- Code ECON8180
- Unit Value 6 units
The Internet is transforming many aspects of economic life, from the online purchasing and selling of goods and services, to new ways of (peer) producing information goods such as open source software, currencies (e.g. Bitcoin) and user-generated content in online social networks. This course shows how the tools of economics can further our understanding of online behaviour, and also how economics can contribute to the future development of the Internet. The course also demonstrates how data from the Internet are being used to answer important long-standing research questions in economics.
Upon successful completion, students will have the knowledge and skills to:Upon successful completion of this course, students will have the knowledge and skills to:
1. Use tools of economics to analyse online economic behaviour (buying, selling and producing).
2. Identify which assumptions, theory and methods used by economists to study the offline world can also be used to study online behaviour (and how they may need to be modified).
3. Understand the sources and use of data for empirical analysis of online economic behaviour, and be able to independently find such data.
4. Analyse challenges of the Digital Age and assess a contribution of economics to the future development of the Internet.
- Online quizzes (20%)
- Written assignment (30%)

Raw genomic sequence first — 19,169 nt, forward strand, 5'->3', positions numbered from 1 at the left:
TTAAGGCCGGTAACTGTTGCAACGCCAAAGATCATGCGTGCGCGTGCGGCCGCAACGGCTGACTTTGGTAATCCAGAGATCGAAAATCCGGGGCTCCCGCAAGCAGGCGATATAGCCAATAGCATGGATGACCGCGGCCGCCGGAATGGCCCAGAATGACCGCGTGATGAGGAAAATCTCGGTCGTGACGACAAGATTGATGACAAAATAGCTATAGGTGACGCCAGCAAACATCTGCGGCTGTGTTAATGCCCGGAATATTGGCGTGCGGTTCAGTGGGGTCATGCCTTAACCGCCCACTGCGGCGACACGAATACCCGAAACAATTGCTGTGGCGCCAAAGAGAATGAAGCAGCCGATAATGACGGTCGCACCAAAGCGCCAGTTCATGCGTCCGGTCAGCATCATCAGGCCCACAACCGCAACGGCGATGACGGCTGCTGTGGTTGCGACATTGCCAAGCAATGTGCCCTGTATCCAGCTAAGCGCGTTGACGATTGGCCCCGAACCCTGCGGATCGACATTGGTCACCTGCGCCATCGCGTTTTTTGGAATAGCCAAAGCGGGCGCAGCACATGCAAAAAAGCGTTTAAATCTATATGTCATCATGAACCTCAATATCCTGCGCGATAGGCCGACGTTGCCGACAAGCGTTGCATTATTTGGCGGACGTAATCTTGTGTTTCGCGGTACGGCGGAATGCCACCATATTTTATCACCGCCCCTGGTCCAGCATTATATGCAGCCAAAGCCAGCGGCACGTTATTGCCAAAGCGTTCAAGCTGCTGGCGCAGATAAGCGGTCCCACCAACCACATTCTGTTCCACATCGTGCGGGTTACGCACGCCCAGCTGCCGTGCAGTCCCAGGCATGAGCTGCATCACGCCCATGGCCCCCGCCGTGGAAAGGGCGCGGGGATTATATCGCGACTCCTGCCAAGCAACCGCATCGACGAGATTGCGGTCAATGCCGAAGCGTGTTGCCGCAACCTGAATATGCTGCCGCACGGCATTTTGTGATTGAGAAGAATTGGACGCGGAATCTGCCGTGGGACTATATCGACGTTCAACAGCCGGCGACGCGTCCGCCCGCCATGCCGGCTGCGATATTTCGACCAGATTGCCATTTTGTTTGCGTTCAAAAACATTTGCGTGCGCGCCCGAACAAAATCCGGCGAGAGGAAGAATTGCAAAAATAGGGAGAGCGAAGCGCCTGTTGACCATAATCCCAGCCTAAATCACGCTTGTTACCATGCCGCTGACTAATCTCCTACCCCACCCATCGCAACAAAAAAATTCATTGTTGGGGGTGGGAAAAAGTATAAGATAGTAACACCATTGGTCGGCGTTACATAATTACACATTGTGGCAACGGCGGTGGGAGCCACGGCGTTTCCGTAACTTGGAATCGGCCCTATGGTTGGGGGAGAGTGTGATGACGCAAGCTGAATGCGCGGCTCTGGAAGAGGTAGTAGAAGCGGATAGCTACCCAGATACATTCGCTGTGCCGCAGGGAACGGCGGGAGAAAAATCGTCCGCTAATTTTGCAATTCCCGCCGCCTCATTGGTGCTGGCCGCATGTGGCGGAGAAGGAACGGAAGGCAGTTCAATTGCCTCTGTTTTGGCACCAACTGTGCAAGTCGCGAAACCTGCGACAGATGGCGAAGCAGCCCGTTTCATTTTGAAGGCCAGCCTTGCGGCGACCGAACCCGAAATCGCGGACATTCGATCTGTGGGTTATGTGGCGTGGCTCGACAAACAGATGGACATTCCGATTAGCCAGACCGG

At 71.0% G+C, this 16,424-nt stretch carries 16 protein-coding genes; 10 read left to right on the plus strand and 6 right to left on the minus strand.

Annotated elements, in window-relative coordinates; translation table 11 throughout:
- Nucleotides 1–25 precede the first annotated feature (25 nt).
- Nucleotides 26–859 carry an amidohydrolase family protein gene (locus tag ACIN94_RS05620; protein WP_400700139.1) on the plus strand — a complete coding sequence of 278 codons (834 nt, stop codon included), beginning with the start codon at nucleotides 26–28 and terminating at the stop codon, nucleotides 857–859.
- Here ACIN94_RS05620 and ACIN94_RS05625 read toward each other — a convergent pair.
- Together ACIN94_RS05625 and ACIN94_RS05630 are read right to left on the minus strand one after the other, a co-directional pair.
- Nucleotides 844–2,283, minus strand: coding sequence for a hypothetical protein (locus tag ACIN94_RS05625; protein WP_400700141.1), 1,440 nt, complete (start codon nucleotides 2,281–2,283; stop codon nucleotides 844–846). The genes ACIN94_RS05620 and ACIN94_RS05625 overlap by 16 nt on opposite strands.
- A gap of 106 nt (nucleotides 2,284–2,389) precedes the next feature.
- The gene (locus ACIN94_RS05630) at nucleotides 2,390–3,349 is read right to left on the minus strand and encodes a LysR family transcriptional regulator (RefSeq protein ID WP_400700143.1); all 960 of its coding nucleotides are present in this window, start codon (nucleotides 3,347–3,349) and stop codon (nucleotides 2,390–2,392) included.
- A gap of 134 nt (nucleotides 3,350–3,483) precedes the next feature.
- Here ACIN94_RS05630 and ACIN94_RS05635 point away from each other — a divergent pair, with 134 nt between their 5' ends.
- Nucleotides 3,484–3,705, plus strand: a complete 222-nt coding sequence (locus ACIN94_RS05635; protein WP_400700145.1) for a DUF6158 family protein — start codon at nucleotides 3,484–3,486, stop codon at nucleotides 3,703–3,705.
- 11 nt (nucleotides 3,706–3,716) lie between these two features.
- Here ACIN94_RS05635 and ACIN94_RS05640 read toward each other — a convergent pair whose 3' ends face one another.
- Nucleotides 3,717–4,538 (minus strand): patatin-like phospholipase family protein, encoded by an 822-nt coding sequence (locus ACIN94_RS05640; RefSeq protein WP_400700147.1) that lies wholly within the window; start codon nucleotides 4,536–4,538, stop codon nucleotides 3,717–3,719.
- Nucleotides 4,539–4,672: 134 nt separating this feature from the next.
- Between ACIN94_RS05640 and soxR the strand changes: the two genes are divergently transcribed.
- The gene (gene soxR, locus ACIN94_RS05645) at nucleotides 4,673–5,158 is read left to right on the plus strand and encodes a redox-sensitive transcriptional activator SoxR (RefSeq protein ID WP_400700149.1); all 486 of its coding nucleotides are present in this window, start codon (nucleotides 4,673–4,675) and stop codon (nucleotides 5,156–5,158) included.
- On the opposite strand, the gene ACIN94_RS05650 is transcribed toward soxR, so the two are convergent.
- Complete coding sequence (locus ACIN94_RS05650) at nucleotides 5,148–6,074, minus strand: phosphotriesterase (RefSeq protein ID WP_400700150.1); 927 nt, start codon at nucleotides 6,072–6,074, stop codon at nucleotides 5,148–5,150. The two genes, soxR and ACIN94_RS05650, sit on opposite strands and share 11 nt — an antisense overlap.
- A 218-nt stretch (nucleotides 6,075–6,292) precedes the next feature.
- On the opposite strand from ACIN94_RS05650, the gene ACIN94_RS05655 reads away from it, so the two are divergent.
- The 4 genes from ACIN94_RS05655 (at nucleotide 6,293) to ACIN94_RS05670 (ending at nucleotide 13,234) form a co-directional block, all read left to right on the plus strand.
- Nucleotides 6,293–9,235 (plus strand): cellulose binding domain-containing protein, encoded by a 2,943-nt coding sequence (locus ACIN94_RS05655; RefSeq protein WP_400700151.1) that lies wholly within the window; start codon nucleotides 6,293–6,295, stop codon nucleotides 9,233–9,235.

- Final exam (50%)
The ANU uses Turnitin to enhance student citation and referencing techniques, and to assess assignment submissions as a component of the University's approach to managing Academic Integrity. While the use of Turnitin is not mandatory, the ANU highly recommends Turnitin is used by both teaching staff and students. For additional information regarding Turnitin please visit the ANU Online website.
Workload2 hours of lectures + 1 hour of tutorial + 7 hours private study
Requisite and Incompatibility
- Peitz, M. and J. Waldfogel (2012): The Oxford Handbook of the Digital Economy, Oxford University Press.
- Goldfarb, A., Greenstein, S. and C. Tucker (2015): Economic Analysis of the Digital Economy, University of Chicago Press.
Tuition fees are for the academic year indicated at the top of the page.
If you are a domestic graduate coursework or international student you will be required to pay tuition fees. Tuition fees are indexed annually. Further information for domestic and international students about tuition and other fees can be found at Fees.
- Student Contribution Band:
- Unit value:
- 6 units
If you are an undergraduate student and have been offered a Commonwealth supported place, your fees are set by the Australian Government for each course. At ANU 1 EFTSL is 48 units (normally 8 x 6-unit courses). You can find your student contribution amount for each course at Fees. Where there is a unit range displayed for this course, not all unit options below may be available.
Offerings, Dates and Class Summary Links
Class summaries, if available, can be accessed by clicking on the View link for the relevant class number.